4. Richard says:

    If you are a tetrachromat (which you probably are, given the high quality of your photography) and I am a trichromat (which I probably am) who would better appreciate a film noir ?

  5. Cheri says:

    Neither of us, right? Is this a trick question? If I have 4 active cones in my retina and you have three, that fact does not change whether we see well in black and white, right?

  6. Richard says:

    Let us assume, Cheri, that loss of colour is a diminution in beauty. If you are a Monet, then, whose eyesight was notoriously bad, you see less beauty in water lilies than if your eyesight is good. If you are deaf, you are less able to compose music of surpassing beauty. If your camera is of poorer quality it will not uncover the beauty of the humming bird.

    Rather, I submit, had your camera been a Brownie 127, dressed with monochrome film, you might have expressed the one beauty in your first picture in a different way.

    The question you really ask, seeing you simply drained the colour from the first picture to make your comparison, is: if you tamper with a work of art, does it lose beauty? Similar questions might be: does a print of the Mona Lisa express less beauty than the original? Or: may a piano concerto be played on the flute without loss?

    Do you say that one who is blind from birth can know less beauty than one who has unimpaired vision? Or one whose sense of taste is impaired cannot be equally nourished?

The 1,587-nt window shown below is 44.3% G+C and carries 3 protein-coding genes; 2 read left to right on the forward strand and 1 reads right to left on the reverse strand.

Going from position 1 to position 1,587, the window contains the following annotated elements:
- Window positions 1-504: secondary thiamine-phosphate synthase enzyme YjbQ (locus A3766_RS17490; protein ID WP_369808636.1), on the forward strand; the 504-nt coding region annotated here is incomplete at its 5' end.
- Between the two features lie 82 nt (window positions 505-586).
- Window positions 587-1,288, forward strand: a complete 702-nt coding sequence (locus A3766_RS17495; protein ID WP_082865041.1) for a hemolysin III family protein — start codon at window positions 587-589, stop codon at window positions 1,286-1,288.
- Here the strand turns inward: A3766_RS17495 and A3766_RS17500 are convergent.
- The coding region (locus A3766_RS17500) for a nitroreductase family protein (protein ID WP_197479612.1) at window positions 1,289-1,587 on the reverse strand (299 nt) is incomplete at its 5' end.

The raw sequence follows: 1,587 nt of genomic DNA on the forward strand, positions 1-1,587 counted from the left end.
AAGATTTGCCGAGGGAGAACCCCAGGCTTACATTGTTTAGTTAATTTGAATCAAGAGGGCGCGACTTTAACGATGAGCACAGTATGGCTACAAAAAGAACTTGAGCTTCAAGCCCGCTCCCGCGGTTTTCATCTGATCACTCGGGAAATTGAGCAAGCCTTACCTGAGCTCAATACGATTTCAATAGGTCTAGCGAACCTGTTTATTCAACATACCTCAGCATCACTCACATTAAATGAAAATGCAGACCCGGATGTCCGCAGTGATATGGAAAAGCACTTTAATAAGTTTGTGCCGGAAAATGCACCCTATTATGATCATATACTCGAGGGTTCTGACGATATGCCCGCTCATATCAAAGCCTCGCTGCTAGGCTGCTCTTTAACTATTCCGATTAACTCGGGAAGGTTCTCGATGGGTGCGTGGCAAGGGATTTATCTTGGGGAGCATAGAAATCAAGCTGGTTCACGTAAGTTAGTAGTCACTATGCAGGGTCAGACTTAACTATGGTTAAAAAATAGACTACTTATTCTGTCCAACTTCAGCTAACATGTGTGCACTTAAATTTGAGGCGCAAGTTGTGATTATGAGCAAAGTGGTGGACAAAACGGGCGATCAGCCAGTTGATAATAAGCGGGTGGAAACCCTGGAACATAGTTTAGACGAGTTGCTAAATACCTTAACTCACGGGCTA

It is important to distinguish a work of art from the beauty within, the mockingbird from your photographs and beauty from pleasure or utility.

    Colour does not change beauty.

  7. Richard says:

    Woodpecker, rather. My case is mocked and diminished.

    • Cheri says:

      Your case is brilliantly constructed. Were I a jury member and you the foreman, I would have changed my opinion.

      What I am investigating is the possibility that there are some standards for Beauty. Let’s use poetry as an example. ( I realize I have used this example before.)

      There is such a thing as bad poetry. Not all poetry is equal.
      There is bad writing. I know. I’ve spent a career reading it and correcting it.
      There is bad art.
      There is bad music.
      Shakespeare, Willa Cather, Michelangelo, and Beethoven may agree.

    • Cheri says:

      Now, that is a funny comment.

  8. ShimonZ says:

    Black and white photography is another media from color. It is very difficult to compare them. And in comparing the two pictures in your post, I think that the color shots were far better done than the black and white. It could be that you have more talented in one discipline, or that you have trained to a higher degree. In any case, I have seen black and white studies of nature that are superb. With best wishes.

    • Cheri says:

      Shimon, you are correct that comparing color photography with black and white photography seems counter-intuitive. In turning the color shot into black and white, I did not enhance any aspect of it. No darks or lights–just a b/w version of the color print.
      My point was also to ask the reader if he/she saw a different narrative emerging.
      Thank you for your comment.
      I hope your week in Jerusalem is peaceful.

  9. Brighid says:

    It is a rainy Saturday,Two pots of french press down, coloring books are put away for the week…
    Bloom County totally gets the use of color, but then I have fallen hard for Steve Dallas… sigh